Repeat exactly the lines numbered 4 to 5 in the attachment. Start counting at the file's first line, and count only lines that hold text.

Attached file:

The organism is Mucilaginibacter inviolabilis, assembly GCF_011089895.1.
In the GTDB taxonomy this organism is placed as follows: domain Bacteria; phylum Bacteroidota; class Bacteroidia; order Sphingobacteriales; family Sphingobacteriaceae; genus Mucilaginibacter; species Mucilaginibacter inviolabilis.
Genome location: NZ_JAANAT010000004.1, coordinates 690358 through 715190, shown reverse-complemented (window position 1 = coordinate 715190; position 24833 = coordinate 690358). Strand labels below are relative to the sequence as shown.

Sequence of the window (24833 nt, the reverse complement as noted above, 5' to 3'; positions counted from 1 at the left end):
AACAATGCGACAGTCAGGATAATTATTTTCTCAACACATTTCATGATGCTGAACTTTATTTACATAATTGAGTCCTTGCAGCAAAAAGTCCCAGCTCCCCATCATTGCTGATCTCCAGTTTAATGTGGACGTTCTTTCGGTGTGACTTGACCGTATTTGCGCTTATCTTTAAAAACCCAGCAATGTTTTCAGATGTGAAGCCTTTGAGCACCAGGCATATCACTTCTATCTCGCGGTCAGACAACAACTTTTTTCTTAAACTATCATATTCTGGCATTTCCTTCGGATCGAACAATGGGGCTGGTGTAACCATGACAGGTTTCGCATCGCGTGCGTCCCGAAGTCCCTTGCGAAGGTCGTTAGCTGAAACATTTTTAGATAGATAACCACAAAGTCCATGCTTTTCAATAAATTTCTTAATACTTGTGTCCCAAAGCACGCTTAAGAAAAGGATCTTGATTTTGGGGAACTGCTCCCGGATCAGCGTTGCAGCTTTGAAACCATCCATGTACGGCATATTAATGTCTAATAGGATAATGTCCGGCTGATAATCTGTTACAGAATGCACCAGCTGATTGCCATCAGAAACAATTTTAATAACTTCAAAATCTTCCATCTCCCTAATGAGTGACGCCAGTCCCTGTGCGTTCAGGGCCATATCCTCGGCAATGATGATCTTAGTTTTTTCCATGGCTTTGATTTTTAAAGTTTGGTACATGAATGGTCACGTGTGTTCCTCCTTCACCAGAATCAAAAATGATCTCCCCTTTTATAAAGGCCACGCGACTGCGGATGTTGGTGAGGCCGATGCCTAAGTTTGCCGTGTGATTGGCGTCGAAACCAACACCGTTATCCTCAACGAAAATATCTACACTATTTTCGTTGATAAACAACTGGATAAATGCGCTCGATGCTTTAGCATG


Sequence of the window (24833 nt, the reverse complement as noted above, 5' to 3'; positions counted from 1 at the left end):
AACAATGCGACAGTCAGGATAATTATTTTCTCAACACATTTCATGATGCTGAACTTTATTTACATAATTGAGTCCTTGCAGCAAAAAGTCCCAGCTCCCCATCATTGCTGATCTCCAGTTTAATGTGGACGTTCTTTCGGTGTGACTTGACCGTATTTGCGCTTATCTTTAAAAACCCAGCAATGTTTTCAGATGTGAAGCCTTTGAGCACCAGGCATATCACTTCTATCTCGCGGTCAGACAACAACTTTTTTCTTAAACTATCATATTCTGGCATTTCCTTCGGATCGAACAATGGGGCTGGTGTAACCATGACAGGTTTCGCATCGCGTGCGTCCCGAAGTCCCTTGCGAAGGTCGTTAGCTGAAACATTTTTAGATAGATAACCACAAAGTCCATGCTTTTCAATAAATTTCTTAATACTTGTGTCCCAAAGCACGCTTAAGAAAAGGATCTTGATTTTGGGGAACTGCTCCCGGATCAGCGTTGCAGCTTTGAAACCATCCATGTACGGCATATTAATGTCTAATAGGATAATGTCCGGCTGATAATCTGTTACAGAATGCACCAGCTGATTGCCATCAGAAACAATTTTAATAACTTCAAAATCTTCCATCTCCCTAATGAGTGACGCCAGTCCCTGTGCGTTCAGGGCCATATCCTCGGCAATGATGATCTTAGTTTTTTCCATGGCTTTGATTTTTAAAGTTTGGTACATGAATGGTCACGTGTGTTCCTCCTTCACCAGAATCAAAAATGATCTCCCCTTTTATAAAGGCCACGCGACTGCGGATGTTGGTGAGGCCGATGCCTAAGTTTGCCGTGTGATTGGCGTCGAAACCAACACCGTTATCCTCAACGAAAATATCTACACTATTTTCGTTGATAAACAACTGGATAAATGCGCTCGATGCTTTAGCATG